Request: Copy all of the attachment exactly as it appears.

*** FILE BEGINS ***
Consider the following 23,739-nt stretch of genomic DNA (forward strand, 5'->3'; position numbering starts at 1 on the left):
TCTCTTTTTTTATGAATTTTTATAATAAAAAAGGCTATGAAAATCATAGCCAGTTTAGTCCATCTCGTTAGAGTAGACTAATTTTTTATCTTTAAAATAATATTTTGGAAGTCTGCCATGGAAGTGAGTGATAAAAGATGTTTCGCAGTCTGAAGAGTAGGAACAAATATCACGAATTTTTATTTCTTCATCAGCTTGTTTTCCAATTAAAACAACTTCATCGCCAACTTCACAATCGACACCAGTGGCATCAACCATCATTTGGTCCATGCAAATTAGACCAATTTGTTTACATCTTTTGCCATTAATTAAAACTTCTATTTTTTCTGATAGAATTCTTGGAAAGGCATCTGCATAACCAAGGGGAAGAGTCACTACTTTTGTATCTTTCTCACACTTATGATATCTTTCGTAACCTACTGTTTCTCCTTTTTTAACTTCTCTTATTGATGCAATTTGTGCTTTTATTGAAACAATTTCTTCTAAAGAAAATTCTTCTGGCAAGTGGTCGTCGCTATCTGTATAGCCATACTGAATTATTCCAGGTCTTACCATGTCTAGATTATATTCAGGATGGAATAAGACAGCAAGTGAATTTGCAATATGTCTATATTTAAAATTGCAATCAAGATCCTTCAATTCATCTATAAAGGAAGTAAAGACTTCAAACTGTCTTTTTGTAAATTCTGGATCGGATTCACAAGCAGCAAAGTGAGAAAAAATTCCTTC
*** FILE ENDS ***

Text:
Consider the following 23,739-nt stretch of genomic DNA (forward strand, 5'->3'; position numbering starts at 1 on the left):
TCTCTTTTTTTATGAATTTTTATAATAAAAAAGGCTATGAAAATCATAGCCAGTTTAGTCCATCTCGTTAGAGTAGACTAATTTTTTATCTTTAAAATAATATTTTGGAAGTCTGCCATGGAAGTGAGTGATAAAAGATGTTTCGCAGTCTGAAGAGTAGGAACAAATATCACGAATTTTTATTTCTTCATCAGCTTGTTTTCCAATTAAAACAACTTCATCGCCAACTTCACAATCGACACCAGTGGCATCAACCATCATTTGGTCCATGCAAATTAGACCAATTTGTTTACATCTTTTGCCATTAATTAAAACTTCTATTTTTTCTGATAGAATTCTTGGAAAGGCATCTGCATAACCAAGGGGAAGAGTCACTACTTTTGTATCTTTCTCACACTTATGATATCTTTCGTAACCTACTGTTTCTCCTTTTTTAACTTCTCTTATTGATGCAATTTGTGCTTTTATTGAAACAATTTCTTCTAAAGAAAATTCTTCTGGCAAGTGGTCGTCGCTATCTGTATAGCCATACTGAATTATTCCAGGTCTTACCATGTCTAGATTATATTCAGGATGGAATAAGACAGCAAGTGAATTTGCAATATGTCTATATTTAAAATTGCAATCAAGATCCTTCAATTCATCTATAAAGGAAGTAAAGACTTCAAACTGTCTTTTTGTAAATTCTGGATCGGATTCACAAGCAGCAAAGTGAGAAAAAATTCCTTC